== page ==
While many of us enjoy sipping fine wines in conjunction with listening to classical music – a fairly obvious duo of delight – it may not have occurred to you that one particular piece of music might affect your appreciation of a certain wine. You might even deem that idea a little off-key.
It’s a subject that was taken very seriously, however, at the London Symphony Orchestra’s patrons evening on Thursday, at a recital and fine wine tasting at LSO St Luke’s, the UBS and LSO Music Education Centre, which is a former church – a slightly odd venue for this expressly alcoholic soiree, which initially led me to question if I had the wrong door.
The event took place following some pretty left-field research, conducted by the London Symphony Orchestra, the Antique Wine Company and an Oxford University professor of experimental psychology, to discover whether people experience a correspondence between particular wines and specific pieces of classical music, and whether or not this could significantly enhance, or disturb, the drinker’s taste of the wine. Is your wine in tune with your ears?Gareth Davies, the LSO’s principal flautist, co-presenter of the night and self-confessed wine enthusiast commented: ‘Music is designed to evoke emotions and is subject to varying interpretations,’ and thus may be tied up with the brain’s complex chemistry of taste. He also pointed out that there is no wrong or right answer to the issue since different music means various things to different people.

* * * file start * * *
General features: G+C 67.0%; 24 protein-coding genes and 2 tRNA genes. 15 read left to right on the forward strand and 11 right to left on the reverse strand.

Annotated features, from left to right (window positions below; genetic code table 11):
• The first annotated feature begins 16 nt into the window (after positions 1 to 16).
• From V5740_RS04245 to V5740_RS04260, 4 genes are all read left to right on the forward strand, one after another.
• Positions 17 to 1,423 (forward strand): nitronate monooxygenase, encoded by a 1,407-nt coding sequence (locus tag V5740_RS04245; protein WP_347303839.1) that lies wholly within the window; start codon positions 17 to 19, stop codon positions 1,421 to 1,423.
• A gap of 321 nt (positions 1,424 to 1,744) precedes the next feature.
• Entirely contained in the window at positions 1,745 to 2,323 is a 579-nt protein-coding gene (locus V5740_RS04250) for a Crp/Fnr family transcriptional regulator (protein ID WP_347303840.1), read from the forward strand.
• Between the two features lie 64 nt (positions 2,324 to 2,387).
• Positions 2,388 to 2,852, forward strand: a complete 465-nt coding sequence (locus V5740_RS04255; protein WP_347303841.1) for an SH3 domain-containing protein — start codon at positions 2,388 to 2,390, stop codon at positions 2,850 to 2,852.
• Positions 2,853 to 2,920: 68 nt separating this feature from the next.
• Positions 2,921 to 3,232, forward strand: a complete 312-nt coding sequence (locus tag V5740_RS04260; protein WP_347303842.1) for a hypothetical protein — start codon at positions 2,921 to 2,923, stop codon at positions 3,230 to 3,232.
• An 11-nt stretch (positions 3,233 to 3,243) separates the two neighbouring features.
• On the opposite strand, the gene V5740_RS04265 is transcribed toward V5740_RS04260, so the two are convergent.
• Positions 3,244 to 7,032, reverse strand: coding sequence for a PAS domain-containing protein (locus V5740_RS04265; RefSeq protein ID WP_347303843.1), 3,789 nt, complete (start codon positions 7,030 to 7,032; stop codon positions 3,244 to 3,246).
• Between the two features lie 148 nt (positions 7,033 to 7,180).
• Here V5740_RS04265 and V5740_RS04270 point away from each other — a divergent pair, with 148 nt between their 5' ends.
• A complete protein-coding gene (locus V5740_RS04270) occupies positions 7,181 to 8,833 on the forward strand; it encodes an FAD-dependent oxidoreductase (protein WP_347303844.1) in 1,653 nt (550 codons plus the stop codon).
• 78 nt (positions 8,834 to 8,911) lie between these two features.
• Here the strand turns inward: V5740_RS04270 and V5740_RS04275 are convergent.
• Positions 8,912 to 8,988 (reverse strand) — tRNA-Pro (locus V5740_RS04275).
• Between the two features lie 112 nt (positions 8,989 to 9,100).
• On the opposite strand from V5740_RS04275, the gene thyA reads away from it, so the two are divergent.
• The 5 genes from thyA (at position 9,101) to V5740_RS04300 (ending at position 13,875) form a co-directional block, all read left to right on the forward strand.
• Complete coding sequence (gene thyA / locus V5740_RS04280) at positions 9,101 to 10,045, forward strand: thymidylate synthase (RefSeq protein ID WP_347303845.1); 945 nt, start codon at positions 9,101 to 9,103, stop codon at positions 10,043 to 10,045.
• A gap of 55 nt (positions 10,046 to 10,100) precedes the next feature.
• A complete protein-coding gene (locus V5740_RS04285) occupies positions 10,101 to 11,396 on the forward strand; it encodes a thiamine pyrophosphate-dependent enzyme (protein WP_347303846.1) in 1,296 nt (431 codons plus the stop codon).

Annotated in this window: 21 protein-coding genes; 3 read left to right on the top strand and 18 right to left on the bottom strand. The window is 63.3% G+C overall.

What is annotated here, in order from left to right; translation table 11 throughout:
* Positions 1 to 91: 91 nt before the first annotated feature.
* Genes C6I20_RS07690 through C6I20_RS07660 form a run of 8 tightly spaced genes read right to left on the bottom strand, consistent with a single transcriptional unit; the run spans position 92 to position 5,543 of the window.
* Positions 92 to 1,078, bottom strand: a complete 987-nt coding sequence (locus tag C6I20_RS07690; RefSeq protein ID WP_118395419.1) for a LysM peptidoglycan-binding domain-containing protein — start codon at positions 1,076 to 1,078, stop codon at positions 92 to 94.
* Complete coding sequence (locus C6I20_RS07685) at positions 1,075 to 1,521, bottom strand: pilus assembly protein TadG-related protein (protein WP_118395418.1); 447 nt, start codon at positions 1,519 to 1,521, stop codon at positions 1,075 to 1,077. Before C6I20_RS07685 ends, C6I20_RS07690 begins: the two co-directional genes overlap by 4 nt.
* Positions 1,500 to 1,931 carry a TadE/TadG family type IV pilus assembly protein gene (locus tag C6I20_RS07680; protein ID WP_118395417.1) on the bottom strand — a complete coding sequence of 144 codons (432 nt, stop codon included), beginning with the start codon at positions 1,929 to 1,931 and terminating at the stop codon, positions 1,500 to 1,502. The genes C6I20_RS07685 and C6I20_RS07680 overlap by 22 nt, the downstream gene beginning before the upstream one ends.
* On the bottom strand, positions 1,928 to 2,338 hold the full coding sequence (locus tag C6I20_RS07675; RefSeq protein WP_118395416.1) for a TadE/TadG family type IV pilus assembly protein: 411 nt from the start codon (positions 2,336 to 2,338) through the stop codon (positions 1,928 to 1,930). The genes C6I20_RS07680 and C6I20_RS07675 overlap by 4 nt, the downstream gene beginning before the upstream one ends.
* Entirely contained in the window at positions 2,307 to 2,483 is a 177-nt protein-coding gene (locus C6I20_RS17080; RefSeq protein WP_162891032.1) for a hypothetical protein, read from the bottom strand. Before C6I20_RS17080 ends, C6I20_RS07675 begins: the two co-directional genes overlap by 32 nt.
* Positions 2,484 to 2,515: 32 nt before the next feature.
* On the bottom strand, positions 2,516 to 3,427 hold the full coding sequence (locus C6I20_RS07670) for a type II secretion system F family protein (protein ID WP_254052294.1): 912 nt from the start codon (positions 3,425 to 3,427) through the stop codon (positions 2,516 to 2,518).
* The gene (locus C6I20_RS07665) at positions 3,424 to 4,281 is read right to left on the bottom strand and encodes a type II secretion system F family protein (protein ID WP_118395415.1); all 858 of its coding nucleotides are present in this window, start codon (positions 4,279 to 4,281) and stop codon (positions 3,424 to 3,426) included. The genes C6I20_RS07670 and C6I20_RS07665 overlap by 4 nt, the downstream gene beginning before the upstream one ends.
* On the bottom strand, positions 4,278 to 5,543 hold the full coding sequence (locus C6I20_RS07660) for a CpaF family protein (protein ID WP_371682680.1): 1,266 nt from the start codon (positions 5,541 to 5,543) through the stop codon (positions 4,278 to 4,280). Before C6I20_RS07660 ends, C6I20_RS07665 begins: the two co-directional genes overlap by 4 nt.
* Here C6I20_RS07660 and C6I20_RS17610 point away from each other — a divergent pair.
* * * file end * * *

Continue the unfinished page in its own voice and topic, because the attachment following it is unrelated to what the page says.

The four fine wines included were the 2010 Pouilly-Fume Silex Sauvignon Blanc, 2004 Chateau Climens Semillon, 2004 Chateau Margaux and, my personal favourite, 2009 Clos de la Roche Pinot Noir – and each was tasted in combination with renditions of Mozart, Ravel, Tchaikovsky and Debussy performed by members of the LSO.
‘When we ask people to pick an instrument, or any notes on the scale that they think match a certain wine, the responses are always consistent and reliable,’ said Professor Charles Spence. ‘Sweet and light wines are usually associated with the piano, musky with brass, dark chocolate flavours are linked with low-pitched notes and raspberry, fruity aromas with high-pitched.’
Indeed, when he asked the audience to taste a light, fruity white wine and then played a cello solo followed by the flute, virtually everyone in the room agreed, by way of raised hand – bar one sheepish chap in the corner – that the flute was best matched with the wine. Quite what one might draw from this about either music or wine is not wholly clear.
‘The biggest challenge,’ said Professor Spence, ‘is to convince people that specific experiences, environments and settings, from the weather to the type of chair you’re sitting on, all affect our particular experiences of wine. People realise it affects them but they refuse to accept it.
‘Taste and smell are the most primitive of all our senses, which is why nobody wants to pay attention to them – and that’s why they interest me,’ he added.
I’m not sure there was anything ‘primitive’ about the wines we tasted during the evening, but all this musicological analysis of my palette has certainly helped me work up a thirst for an evening at the LSO.
LSO Premier is the LSO’s top-level corporate membership scheme offering exclusive access to unique events such as this recital and fine wine tasting